Developmental Delays and Locomotor Activity in the C57BL6/J Mouse Following Neonatal Exposure to the Fully-brominated PBDE, Decabromodiphenyl Ether

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Neurotoxicology and Teratology


After several decades of commercial use, the flame retardant chemicals polybrominated diphenyl ethers (PBDEs) and their metabolites have become pervasive environmental contaminants with a global distribution. PBDEs have entered the food chain and increasing levels can be detected in the human body. Decabrominated diphenyl ether (decaBDE) is currently the most widely used of the PBDEs in the United States. Despite its widespread use, little is known about the health effects of decaBDE. The current study examined the effects of neonatal exposure to decaBDE in the inbred C57BL6/J mouse. Neonatal male and female mice were exposed to a daily oral dose of 0, 6, or 20 mg/kg decaBDE from postnatal day 2 to 15. Three groups of endpoints were examined: the ontogeny of sensorimotor responses and serum thyroxine levels in immature animals, and locomotor activity in adult animals. In immature animals, 20 mg/kg/day produced developmental delays in the acquisition of the palpebral reflex. At this age, exposed males also showed a dose-related reduction of serum thyroxine levels. As adults, decaBDE exposure altered the normal sex- and age-specific characteristics of spontaneous locomotor activity. The most striking effect was an increase of activity during the first 1.5 h of the 2 h assessment in males exposed to 20 mg/kg/day decaBDE. These effects suggest that decaBDE is a developmental neurotoxicant that can produce long-term behavioral changes following a discrete period of neonatal exposure.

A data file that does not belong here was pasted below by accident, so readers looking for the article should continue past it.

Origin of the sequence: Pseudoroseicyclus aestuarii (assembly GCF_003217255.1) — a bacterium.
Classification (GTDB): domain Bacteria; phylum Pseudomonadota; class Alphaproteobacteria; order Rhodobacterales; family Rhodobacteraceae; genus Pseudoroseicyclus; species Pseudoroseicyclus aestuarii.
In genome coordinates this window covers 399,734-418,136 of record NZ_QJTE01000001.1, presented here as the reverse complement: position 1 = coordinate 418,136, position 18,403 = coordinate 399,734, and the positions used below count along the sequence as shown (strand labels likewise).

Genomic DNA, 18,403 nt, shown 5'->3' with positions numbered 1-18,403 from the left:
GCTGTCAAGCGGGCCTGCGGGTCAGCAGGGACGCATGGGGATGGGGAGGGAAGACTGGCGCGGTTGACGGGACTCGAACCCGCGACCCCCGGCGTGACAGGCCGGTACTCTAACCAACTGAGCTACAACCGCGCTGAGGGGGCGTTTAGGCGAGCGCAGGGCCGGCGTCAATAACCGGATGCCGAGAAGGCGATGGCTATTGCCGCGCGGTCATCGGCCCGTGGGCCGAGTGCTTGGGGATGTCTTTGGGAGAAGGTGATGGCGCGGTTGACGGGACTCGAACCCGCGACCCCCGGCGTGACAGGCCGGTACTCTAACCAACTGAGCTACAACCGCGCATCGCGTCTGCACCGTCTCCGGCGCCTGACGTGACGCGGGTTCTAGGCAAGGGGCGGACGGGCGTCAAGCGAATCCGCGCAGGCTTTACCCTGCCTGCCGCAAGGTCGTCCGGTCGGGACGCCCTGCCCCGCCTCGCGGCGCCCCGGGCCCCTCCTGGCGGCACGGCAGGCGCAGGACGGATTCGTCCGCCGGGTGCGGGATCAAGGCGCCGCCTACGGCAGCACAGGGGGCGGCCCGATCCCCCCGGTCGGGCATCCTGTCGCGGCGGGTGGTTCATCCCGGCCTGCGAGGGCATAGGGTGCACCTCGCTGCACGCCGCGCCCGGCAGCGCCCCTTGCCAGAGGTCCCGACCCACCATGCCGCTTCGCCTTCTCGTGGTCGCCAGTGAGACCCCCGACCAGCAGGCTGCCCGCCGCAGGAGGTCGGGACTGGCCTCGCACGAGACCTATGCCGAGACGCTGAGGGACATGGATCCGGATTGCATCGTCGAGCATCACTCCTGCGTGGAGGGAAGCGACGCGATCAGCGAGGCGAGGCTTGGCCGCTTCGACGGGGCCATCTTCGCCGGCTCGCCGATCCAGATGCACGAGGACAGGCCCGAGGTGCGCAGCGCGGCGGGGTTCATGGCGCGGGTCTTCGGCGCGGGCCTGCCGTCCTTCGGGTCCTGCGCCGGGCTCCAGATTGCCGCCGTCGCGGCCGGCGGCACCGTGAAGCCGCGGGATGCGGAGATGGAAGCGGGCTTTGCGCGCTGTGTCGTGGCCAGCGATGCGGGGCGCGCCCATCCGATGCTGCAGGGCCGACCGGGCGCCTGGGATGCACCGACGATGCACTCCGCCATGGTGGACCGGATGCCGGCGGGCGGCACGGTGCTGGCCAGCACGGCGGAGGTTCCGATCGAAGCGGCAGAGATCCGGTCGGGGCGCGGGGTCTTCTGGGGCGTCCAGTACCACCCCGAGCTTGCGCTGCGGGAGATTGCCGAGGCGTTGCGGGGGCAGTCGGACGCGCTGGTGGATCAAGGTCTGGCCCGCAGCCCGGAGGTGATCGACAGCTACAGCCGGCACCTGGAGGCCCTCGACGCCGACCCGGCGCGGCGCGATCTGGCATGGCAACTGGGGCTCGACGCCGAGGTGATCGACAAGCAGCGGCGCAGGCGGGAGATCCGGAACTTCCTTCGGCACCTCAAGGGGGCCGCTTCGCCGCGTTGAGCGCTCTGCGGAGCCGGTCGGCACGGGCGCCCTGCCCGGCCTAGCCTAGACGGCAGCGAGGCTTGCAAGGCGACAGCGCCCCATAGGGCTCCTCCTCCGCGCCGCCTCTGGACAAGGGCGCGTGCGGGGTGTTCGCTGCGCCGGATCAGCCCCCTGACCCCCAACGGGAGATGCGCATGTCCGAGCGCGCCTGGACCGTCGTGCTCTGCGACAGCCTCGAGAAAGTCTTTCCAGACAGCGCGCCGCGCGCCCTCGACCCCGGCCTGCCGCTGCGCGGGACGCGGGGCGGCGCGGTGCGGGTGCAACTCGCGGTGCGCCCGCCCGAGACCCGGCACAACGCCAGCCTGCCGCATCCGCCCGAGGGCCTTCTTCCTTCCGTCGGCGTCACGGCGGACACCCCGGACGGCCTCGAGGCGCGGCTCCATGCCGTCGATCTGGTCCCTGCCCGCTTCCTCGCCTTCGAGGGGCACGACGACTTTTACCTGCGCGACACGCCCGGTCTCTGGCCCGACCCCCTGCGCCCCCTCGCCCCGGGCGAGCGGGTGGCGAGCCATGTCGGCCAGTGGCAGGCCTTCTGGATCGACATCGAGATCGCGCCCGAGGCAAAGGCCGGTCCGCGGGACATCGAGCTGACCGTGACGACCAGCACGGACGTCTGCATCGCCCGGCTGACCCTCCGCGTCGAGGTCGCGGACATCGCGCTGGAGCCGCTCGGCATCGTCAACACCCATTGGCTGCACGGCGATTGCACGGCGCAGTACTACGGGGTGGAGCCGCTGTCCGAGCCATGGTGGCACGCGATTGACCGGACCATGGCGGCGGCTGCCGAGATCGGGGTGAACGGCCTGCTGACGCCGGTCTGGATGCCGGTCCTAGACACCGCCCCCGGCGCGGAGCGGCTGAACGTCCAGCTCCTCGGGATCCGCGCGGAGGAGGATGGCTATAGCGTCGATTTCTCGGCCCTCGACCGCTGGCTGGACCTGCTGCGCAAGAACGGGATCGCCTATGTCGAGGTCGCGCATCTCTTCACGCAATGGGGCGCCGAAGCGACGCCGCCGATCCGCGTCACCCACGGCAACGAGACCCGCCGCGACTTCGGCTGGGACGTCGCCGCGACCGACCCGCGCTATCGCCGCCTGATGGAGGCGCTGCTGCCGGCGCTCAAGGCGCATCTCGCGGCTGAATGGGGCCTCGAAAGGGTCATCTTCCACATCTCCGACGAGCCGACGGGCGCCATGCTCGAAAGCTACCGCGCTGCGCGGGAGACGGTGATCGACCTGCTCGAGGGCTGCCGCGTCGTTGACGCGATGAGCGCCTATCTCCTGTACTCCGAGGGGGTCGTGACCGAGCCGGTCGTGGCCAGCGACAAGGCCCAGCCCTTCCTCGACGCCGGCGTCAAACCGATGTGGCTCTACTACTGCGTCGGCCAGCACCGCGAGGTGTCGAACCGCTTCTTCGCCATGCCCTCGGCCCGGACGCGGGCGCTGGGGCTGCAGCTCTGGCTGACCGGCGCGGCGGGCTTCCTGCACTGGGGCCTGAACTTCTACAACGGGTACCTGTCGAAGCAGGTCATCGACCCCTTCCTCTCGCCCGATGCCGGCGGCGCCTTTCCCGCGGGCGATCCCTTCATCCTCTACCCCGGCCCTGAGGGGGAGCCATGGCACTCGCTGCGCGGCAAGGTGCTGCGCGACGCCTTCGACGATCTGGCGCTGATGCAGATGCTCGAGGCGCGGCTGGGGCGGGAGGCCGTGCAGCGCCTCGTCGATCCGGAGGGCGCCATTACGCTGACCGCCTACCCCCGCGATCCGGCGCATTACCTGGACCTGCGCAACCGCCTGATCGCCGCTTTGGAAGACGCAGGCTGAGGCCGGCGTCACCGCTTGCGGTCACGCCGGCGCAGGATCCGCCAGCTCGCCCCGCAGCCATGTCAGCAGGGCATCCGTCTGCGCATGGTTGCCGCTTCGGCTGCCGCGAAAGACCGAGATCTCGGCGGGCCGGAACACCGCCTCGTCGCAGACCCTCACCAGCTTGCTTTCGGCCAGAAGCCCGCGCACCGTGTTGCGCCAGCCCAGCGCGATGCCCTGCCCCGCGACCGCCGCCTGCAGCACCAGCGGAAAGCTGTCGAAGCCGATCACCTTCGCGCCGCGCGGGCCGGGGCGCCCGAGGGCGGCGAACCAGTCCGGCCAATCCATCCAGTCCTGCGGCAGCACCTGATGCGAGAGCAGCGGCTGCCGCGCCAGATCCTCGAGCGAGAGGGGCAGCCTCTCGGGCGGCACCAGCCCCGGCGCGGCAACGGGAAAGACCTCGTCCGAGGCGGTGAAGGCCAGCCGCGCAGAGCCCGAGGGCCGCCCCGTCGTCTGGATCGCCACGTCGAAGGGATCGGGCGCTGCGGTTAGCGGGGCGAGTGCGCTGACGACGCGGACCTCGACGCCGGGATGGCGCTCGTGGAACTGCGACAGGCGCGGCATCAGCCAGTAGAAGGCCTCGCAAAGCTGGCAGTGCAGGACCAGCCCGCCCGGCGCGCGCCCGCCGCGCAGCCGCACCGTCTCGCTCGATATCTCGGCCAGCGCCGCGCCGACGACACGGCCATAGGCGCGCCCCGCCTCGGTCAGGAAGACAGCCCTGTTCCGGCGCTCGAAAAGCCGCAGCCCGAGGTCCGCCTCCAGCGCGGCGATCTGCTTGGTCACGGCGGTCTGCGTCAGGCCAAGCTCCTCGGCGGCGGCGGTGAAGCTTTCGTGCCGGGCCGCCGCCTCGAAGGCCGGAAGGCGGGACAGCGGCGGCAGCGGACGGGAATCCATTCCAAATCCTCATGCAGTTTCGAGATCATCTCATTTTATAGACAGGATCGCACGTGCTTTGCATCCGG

† indicates Undergraduate Student

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